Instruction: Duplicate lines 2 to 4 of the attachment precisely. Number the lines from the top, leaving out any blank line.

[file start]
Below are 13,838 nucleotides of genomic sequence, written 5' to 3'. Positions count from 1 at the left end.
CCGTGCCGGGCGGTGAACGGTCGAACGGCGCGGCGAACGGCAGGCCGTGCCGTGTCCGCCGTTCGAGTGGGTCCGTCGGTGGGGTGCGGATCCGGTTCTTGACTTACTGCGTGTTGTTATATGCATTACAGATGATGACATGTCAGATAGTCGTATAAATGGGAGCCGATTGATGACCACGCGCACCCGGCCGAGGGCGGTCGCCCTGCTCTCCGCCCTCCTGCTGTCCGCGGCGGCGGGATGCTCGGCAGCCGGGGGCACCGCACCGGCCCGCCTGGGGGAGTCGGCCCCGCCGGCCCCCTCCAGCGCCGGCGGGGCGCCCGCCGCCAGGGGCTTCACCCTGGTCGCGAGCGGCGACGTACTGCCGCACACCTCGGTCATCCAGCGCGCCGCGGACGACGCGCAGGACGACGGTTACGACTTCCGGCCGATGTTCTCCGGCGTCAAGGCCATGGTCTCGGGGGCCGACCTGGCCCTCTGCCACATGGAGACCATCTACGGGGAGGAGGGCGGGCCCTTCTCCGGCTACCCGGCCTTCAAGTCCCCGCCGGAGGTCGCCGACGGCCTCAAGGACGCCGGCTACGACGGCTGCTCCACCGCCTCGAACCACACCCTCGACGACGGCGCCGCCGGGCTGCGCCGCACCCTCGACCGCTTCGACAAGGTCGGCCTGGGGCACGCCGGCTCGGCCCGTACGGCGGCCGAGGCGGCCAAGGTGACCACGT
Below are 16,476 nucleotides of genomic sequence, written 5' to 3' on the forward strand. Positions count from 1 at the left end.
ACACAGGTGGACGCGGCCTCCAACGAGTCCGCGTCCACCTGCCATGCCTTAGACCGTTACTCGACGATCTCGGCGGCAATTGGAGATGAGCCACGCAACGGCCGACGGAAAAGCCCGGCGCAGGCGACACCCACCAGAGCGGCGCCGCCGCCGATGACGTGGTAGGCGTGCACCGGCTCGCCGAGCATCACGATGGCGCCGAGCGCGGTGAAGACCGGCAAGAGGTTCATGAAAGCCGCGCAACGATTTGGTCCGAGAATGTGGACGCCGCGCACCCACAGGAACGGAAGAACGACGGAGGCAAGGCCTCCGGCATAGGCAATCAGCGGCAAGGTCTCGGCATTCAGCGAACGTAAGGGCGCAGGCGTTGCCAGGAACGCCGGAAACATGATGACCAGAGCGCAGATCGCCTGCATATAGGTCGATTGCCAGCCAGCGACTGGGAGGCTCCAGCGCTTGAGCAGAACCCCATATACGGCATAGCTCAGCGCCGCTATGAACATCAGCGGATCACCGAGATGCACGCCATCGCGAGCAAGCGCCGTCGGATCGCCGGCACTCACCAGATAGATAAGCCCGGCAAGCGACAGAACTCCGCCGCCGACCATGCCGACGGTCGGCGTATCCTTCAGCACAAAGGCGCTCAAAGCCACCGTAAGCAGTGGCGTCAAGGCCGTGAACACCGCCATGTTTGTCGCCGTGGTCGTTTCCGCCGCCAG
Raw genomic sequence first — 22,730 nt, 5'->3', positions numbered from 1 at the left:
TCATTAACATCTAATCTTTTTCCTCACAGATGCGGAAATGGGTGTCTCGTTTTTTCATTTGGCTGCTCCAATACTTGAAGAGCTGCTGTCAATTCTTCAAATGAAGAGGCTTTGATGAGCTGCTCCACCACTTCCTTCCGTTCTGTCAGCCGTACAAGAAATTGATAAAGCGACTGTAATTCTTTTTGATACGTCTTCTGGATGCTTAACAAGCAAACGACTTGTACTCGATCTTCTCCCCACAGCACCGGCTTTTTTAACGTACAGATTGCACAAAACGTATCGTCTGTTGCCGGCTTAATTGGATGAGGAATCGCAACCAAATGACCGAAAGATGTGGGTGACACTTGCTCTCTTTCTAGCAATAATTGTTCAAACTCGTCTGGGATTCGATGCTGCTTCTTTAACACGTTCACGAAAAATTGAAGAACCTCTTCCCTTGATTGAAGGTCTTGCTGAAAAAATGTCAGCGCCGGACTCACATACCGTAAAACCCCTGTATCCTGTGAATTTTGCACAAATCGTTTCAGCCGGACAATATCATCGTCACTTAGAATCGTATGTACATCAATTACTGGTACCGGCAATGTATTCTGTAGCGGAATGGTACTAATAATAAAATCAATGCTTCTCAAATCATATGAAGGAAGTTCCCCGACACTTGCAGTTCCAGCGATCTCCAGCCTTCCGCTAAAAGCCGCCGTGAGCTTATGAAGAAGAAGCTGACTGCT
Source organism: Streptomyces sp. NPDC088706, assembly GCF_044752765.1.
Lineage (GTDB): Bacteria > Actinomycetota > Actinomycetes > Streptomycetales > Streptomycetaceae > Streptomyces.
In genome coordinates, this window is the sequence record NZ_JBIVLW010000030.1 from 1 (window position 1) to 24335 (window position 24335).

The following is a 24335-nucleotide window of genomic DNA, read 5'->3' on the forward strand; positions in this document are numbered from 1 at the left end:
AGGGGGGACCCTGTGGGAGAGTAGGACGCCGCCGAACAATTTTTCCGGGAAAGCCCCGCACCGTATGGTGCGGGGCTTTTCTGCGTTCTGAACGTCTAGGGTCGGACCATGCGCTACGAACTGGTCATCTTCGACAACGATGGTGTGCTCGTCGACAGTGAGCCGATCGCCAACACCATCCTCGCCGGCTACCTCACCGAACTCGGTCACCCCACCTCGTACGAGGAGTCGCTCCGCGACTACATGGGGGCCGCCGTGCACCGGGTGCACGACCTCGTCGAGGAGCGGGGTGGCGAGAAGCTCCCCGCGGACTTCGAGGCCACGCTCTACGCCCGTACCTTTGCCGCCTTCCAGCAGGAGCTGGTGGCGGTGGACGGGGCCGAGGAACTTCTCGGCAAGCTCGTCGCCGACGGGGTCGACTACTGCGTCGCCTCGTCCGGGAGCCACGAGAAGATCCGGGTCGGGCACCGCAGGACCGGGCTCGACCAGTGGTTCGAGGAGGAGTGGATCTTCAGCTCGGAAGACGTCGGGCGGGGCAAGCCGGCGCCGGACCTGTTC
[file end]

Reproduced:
CCGTGCCGGGCGGTGAACGGTCGAACGGCGCGGCGAACGGCAGGCCGTGCCGTGTCCGCCGTTCGAGTGGGTCCGTCGGTGGGGTGCGGATCCGGTTCTTGACTTACTGCGTGTTGTTATATGCATTACAGATGATGACATGTCAGATAGTCGTATAAATGGGAGCCGATTGATGACCACGCGCACCCGGCCGAGGGCGGTCGCCCTGCTCTCCGCCCTCCTGCTGTCCGCGGCGGCGGGATGCTCGGCAGCCGGGGGCACCGCACCGGCCCGCCTGGGGGAGTCGGCCCCGCCGGCCCCCTCCAGCGCCGGCGGGGCGCCCGCCGCCAGGGGCTTCACCCTGGTCGCGAGCGGCGACGTACTGCCGCACACCTCGGTCATCCAGCGCGCCGCGGACGACGCGCAGGACGACGGTTACGACTTCCGGCCGATGTTCTCCGGCGTCAAGGCCATGGTCTCGGGGGCCGACCTGGCCCTCTGCCACATGGAGACCATCTACGGGGAGGAGGGCGGGCCCTTCTCCGGCTACCCGGCCTTCAAGTCCCCGCCGGAGGTCGCCGACGGCCTCAAGGACGCCGGCTACGACGGCTGCTCCACCGCCTCGAACCACACCCTCGACGACGGCGCCGCCGGGCTGCGCCGCACCCTCGACCGCTTCGACAAGGTCGGCCTGGGGCACGCCGGCTCGGCCCGTACGGCGGCCGAGGCGGCCAAGGTGACCACGT
Below are 16,476 nucleotides of genomic sequence, written 5' to 3' on the forward strand. Positions count from 1 at the left end.
ACACAGGTGGACGCGGCCTCCAACGAGTCCGCGTCCACCTGCCATGCCTTAGACCGTTACTCGACGATCTCGGCGGCAATTGGAGATGAGCCACGCAACGGCCGACGGAAAAGCCCGGCGCAGGCGACACCCACCAGAGCGGCGCCGCCGCCGATGACGTGGTAGGCGTGCACCGGCTCGCCGAGCATCACGATGGCGCCGAGCGCGGTGAAGACCGGCAAGAGGTTCATGAAAGCCGCGCAACGATTTGGTCCGAGAATGTGGACGCCGCGCACCCACAGGAACGGAAGAACGACGGAGGCAAGGCCTCCGGCATAGGCAATCAGCGGCAAGGTCTCGGCATTCAGCGAACGTAAGGGCGCAGGCGTTGCCAGGAACGCCGGAAACATGATGACCAGAGCGCAGATCGCCTGCATATAGGTCGATTGCCAGCCAGCGACTGGGAGGCTCCAGCGCTTGAGCAGAACCCCATATACGGCATAGCTCAGCGCCGCTATGAACATCAGCGGATCACCGAGATGCACGCCATCGCGAGCAAGCGCCGTCGGATCGCCGGCACTCACCAGATAGATAAGCCCGGCAAGCGACAGAACTCCGCCGCCGACCATGCCGACGGTCGGCGTATCCTTCAGCACAAAGGCGCTCAAAGCCACCGTAAGCAGTGGCGTCAAGGCCGTGAACACCGCCATGTTTGTCGCCGTGGTCGTTTCCGCCGCCAG